Curing My Boredom

Are you bored like I was? Maybe you’re not bored with a video game, but instead maybe you’re bored with something that seems to matter much more than a video game ever will. Maybe you’re bored with your classes. Maybe you’re bored with your job. Maybe you’re bored with your relationships and/or your marriage.

Have you ever paused to ask yourself why you’re bored? What conclusion did you draw?

As you’re developing an answer to that question, I think it would be helpful for me to define what I mean when I use the word “bored.” I think we commonly think of boredom as times when we aren’t busy. Non busy times are actually some of my best thinking times. I find that some of my best ideas come during times when I’m not busy and have the ability to truly focus on deep meditation rather than on my seemingly trivial laundry lists of tasks.

But that’s not the way I’m defining boredom in this article. When I say I was bored playing Age of Empires, I didn’t mean that I wasn’t busy. Certainly I was busy. The boredom I experienced was brought on by a lack of mental stimulation. The challenge and competitiveness of the game was totally lost. When I would start losing, I would whip out the corvettes and obliterate my opponents. They didn’t even stand a chance at defending against my heavy onslaught.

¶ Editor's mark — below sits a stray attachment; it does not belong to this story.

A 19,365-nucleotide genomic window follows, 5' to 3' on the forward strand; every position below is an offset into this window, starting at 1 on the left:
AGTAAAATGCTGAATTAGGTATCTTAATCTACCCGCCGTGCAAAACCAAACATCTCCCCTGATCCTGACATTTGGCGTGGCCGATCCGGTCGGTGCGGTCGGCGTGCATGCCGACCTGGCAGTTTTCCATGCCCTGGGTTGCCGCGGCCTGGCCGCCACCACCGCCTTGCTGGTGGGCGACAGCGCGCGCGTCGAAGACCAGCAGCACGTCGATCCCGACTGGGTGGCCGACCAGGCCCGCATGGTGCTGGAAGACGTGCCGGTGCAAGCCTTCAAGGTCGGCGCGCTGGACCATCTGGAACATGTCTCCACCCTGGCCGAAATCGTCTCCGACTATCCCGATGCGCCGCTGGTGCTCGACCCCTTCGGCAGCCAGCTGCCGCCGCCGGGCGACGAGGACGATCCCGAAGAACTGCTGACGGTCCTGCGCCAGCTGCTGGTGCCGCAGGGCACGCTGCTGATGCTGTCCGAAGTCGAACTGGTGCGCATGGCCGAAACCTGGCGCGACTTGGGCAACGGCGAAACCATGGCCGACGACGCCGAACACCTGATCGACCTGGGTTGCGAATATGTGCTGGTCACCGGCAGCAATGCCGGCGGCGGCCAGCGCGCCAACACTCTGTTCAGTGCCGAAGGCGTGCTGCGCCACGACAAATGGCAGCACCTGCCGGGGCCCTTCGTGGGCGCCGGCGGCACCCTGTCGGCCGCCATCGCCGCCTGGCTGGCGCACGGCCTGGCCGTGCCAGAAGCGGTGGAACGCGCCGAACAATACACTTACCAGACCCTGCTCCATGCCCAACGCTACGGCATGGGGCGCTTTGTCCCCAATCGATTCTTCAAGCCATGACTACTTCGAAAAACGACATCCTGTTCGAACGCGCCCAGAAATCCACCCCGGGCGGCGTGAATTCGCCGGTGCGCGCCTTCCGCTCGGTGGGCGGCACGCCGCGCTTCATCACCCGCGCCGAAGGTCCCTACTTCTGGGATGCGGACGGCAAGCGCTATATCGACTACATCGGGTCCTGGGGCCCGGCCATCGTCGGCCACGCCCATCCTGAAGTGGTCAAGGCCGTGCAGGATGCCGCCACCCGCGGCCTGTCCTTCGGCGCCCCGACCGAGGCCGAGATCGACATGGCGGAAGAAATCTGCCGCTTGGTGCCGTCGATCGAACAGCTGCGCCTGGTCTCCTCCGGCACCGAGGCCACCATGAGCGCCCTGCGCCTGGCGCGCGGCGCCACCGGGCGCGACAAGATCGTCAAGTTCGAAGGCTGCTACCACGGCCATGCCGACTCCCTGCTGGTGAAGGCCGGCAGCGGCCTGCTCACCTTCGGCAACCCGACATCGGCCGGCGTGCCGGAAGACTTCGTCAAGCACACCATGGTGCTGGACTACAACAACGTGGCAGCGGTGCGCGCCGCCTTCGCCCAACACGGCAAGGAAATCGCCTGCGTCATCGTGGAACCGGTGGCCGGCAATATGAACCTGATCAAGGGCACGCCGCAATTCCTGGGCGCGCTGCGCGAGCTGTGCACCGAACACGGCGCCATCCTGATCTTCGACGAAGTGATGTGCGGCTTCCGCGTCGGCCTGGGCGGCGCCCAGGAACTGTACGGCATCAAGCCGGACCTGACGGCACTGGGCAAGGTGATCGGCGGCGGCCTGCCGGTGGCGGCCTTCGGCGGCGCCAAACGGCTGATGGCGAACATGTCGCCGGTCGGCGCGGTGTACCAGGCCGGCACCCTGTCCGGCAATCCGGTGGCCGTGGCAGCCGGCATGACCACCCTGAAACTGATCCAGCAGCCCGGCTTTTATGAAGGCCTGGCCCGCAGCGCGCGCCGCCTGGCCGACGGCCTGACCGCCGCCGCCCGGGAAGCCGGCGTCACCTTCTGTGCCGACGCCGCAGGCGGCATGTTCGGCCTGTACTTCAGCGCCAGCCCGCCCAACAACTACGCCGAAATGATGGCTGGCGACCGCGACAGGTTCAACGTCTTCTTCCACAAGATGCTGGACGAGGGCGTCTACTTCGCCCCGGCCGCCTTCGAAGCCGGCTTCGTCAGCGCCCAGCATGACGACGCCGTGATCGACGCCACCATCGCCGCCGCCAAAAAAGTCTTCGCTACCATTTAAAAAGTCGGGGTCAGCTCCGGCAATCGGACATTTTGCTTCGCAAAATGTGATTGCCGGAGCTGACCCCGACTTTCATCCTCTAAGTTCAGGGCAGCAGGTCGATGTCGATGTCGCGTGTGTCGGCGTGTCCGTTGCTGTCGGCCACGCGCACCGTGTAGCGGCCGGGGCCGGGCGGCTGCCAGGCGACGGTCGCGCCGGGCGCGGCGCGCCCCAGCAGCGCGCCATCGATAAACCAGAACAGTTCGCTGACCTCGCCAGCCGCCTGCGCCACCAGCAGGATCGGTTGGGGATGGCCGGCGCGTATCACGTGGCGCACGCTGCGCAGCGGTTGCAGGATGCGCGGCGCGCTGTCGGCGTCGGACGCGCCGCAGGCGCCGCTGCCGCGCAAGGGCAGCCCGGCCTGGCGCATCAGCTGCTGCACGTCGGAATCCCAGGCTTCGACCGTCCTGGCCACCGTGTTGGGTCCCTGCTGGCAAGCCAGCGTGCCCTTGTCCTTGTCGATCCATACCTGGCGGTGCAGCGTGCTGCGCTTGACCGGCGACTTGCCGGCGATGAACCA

Early into high school, I found out that one of my friends also liked to play Age of Empires. So when we’d hang out, we’d spend the majority of our time playing that game. When he observed that I always wanted to play on Easy, he challenged me to crank up the difficulty level and stop using cheat codes. Do you know how hard this was for me? I had always been so focused on winning that I really didn’t care how I won or who I trampled over in the process of getting there; all I cared about was that I won. How was I supposed to win all the time if I was playing on Hard?

Nonetheless, I took his advice and turned up the difficulty level one notch. I forced myself to avoid using cheat codes and found that I lost a lot of games. But in the midst of being defeated, I began learning more and better strategies to win. I became what I’ll call “a student” of the game. As time went on, I got better and better to the point where I could defeat opponents on the hardest difficulty level almost every single time. And all the while, even in the midst of losing many games, I was being cured of my boredom.

The Life Lesson

What does playing a video game have to do with our lives? After all, a video game is nothing but a fantasy world we escape to for a little while before we have to reenter reality. Actually, I’m very thankful to my friend for encouraging me to crank up the difficulty level because of the life lesson I learned through those experiences.

As I shared in an article I published a few weeks ago titled, “5 Places We Search for Security,” it seems that security is the greatest longing of humanity. To be secure is to be comfortable. Who doesn’t want that?

I’m no different than anyone else; I long to reach a place where I feel super comfortable and therefore have no reason to be concerned about anything. My whole life I’ve been trying to reach this place of comfort. However, it’s fascinating that when I reached this place of comfort playing Age of Empires, a place where I didn’t ever have to worry about losing, I got bored. Was this experience isolated to merely playing a video game or was it a more wide-spread problem I was experiencing?